Conclusion

An increase in media attention of private military contracting, and a growing awareness that governments are outsourcing duties that they would otherwise not receive public consent for, are believed to have great effects on the trustworthiness of the government.

Although Avant and Sigelman argue that the use of PMCs is a helpful tool for governments to evade public consent. Contracting PMCs leads to a decrease in government transparency and a lowered transparency could abbreviate the perceived human costs of war, thus increasing public consent (Avant & Sigelman, 2010). However, the increasing attention of the media on PMC activities suggests that people will develop an awareness of the governments’ collaboration with PMCs and that they, consequently, will also discover the negative events of these PMCs. People could become suspicious and they could, as a result, lose their trust in the government.

Suggestions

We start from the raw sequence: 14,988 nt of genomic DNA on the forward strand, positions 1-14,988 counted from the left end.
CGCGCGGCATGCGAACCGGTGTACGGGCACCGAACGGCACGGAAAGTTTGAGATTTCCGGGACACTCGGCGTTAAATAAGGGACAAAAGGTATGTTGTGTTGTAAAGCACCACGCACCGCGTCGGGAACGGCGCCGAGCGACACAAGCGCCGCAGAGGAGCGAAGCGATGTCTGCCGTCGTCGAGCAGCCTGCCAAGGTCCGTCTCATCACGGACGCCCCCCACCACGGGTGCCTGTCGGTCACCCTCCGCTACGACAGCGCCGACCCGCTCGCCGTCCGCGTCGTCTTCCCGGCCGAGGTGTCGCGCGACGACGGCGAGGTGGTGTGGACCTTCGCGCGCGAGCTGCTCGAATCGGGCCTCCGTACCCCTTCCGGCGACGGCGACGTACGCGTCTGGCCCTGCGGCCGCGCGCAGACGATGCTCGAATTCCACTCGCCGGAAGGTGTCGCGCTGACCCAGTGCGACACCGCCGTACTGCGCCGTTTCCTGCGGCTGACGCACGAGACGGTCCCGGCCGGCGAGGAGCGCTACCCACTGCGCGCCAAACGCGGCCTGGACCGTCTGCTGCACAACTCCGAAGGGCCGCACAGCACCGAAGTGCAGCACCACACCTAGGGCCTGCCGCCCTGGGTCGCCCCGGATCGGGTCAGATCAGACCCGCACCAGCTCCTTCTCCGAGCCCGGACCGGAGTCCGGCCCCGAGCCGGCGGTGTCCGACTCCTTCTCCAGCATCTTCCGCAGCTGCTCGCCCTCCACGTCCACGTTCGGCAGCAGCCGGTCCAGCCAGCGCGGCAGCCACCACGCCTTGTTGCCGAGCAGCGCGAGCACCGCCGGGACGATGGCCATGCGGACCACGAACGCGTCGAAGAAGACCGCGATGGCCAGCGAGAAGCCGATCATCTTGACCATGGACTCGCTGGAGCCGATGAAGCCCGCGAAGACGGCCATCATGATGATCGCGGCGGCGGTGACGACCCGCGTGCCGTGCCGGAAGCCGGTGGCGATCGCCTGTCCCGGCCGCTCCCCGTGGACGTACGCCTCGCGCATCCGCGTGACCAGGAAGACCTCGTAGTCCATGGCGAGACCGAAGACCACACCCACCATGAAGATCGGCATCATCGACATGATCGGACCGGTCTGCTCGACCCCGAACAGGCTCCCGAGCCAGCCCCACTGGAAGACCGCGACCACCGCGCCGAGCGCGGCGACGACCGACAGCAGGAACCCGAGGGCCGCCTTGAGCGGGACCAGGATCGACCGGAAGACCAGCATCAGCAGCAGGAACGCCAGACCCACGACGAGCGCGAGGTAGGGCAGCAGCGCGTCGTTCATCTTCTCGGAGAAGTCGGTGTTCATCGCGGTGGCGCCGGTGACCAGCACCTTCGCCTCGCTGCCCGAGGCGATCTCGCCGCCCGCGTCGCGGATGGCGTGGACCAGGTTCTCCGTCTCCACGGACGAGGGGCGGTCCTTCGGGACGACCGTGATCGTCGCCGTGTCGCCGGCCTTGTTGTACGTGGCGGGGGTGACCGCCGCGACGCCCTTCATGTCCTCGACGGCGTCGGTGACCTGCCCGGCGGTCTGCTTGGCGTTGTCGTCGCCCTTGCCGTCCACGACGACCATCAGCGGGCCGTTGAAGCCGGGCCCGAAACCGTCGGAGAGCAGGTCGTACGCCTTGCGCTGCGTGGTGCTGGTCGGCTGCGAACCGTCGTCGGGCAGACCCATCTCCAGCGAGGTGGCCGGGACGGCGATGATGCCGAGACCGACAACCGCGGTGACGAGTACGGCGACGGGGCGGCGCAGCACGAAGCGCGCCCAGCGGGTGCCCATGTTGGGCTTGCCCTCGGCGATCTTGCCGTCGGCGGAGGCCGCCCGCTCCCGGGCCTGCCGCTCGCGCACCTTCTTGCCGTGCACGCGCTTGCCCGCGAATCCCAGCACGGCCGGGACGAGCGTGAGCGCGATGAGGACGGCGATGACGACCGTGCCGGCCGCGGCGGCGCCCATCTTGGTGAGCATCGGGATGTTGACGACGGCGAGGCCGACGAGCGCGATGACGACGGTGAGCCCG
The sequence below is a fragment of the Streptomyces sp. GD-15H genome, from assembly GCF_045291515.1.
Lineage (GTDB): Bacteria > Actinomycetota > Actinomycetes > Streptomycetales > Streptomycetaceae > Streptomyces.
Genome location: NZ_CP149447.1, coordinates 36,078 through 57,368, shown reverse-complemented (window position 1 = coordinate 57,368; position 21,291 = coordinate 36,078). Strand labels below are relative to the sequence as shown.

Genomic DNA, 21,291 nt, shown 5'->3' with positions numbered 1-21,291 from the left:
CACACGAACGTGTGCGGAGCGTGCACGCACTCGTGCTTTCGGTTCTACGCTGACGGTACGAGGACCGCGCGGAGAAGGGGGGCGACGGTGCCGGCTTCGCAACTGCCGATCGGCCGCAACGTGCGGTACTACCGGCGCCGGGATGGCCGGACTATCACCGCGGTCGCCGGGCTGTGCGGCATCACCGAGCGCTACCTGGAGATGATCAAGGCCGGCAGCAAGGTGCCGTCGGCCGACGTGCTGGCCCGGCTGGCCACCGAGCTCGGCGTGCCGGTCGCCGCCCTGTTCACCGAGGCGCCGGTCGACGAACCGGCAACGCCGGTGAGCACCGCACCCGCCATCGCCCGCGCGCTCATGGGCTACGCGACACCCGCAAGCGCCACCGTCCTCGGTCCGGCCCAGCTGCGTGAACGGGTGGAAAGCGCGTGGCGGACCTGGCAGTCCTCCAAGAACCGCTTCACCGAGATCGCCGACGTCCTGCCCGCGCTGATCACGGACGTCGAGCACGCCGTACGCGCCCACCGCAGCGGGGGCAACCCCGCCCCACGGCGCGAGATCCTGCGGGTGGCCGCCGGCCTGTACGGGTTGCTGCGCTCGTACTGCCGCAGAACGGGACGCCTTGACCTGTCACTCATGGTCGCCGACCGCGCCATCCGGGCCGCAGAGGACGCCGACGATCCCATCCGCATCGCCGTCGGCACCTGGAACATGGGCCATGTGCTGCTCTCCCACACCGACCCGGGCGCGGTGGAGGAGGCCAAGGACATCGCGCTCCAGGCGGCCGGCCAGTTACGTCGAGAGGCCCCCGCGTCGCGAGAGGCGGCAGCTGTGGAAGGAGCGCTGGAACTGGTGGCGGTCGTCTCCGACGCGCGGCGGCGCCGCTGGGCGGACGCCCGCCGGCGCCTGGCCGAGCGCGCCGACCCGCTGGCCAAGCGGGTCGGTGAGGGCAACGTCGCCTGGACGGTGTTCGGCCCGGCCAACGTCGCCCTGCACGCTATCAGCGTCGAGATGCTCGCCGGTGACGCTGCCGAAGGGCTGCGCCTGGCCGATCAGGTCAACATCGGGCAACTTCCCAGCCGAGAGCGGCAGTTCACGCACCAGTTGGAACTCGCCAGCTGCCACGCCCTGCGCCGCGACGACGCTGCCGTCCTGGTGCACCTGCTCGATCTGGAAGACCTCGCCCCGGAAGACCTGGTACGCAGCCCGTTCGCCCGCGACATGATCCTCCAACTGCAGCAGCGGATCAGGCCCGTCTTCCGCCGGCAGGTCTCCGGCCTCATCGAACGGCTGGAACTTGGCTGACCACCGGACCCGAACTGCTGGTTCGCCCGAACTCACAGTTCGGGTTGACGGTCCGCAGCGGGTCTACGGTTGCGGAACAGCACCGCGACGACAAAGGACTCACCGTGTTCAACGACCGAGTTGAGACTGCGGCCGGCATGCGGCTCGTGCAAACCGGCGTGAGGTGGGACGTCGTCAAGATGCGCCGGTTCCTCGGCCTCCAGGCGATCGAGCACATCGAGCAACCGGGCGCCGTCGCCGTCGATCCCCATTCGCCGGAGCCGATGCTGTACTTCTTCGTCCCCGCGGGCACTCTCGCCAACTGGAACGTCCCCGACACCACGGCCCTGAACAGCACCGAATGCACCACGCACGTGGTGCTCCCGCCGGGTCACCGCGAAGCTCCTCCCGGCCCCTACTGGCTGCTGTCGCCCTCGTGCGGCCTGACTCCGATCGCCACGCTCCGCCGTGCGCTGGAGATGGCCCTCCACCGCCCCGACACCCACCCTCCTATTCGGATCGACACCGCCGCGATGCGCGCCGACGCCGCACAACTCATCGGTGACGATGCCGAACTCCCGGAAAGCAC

It could be interesting to conduct an experiment around this thesis that will devote to the public awareness on PMC’s collaboration with the government and the public trust. A small example of this experiment could go as followed: a group of people will be asked to answer a questionnaire entailing specific question about trust in government and the perceived transparency. People will be asked about their level of trust in government and their awareness of government’s activities. They will then be asked to read several articles on activities of PMC’s contracted by the government that show both positive and negative results. They will then again be asked to fill in the same questionnaire. Both questionnaires will be compared to discover if the trust people had in their government was influenced by the articles and the discovery of certain government’ activities.